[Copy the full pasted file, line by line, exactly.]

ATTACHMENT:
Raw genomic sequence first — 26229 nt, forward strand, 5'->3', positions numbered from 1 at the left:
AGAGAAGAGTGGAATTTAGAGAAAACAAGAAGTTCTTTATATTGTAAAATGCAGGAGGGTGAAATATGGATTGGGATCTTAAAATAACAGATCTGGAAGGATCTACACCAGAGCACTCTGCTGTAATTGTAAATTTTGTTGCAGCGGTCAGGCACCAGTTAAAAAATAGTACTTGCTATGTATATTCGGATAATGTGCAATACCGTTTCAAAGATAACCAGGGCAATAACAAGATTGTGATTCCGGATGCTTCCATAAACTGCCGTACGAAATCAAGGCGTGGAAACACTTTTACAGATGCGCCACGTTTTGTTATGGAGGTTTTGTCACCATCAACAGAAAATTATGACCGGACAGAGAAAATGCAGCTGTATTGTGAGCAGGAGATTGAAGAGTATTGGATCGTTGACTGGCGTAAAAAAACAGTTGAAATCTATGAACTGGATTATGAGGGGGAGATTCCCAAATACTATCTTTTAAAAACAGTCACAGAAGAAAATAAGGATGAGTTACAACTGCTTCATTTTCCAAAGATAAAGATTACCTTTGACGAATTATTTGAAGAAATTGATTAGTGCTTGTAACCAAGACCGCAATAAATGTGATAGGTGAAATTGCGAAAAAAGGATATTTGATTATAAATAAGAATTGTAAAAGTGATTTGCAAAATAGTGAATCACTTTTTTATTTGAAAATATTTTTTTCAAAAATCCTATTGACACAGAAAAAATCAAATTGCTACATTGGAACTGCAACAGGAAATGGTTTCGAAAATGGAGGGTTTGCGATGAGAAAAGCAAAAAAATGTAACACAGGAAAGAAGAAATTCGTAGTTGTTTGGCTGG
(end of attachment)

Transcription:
Raw genomic sequence first — 26229 nt, forward strand, 5'->3', positions numbered from 1 at the left:
AGAGAAGAGTGGAATTTAGAGAAAACAAGAAGTTCTTTATATTGTAAAATGCAGGAGGGTGAAATATGGATTGGGATCTTAAAATAACAGATCTGGAAGGATCTACACCAGAGCACTCTGCTGTAATTGTAAATTTTGTTGCAGCGGTCAGGCACCAGTTAAAAAATAGTACTTGCTATGTATATTCGGATAATGTGCAATACCGTTTCAAAGATAACCAGGGCAATAACAAGATTGTGATTCCGGATGCTTCCATAAACTGCCGTACGAAATCAAGGCGTGGAAACACTTTTACAGATGCGCCACGTTTTGTTATGGAGGTTTTGTCACCATCAACAGAAAATTATGACCGGACAGAGAAAATGCAGCTGTATTGTGAGCAGGAGATTGAAGAGTATTGGATCGTTGACTGGCGTAAAAAAACAGTTGAAATCTATGAACTGGATTATGAGGGGGAGATTCCCAAATACTATCTTTTAAAAACAGTCACAGAAGAAAATAAGGATGAGTTACAACTGCTTCATTTTCCAAAGATAAAGATTACCTTTGACGAATTATTTGAAGAAATTGATTAGTGCTTGTAACCAAGACCGCAATAAATGTGATAGGTGAAATTGCGAAAAAAGGATATTTGATTATAAATAAGAATTGTAAAAGTGATTTGCAAAATAGTGAATCACTTTTTTATTTGAAAATATTTTTTTCAAAAATCCTATTGACACAGAAAAAATCAAATTGCTACATTGGAACTGCAACAGGAAATGGTTTCGAAAATGGAGGGTTTGCGATGAGAAAAGCAAAAAAATGTAACACAGGAAAGAAGAAATTCGTAGTTGTTTGGCTGG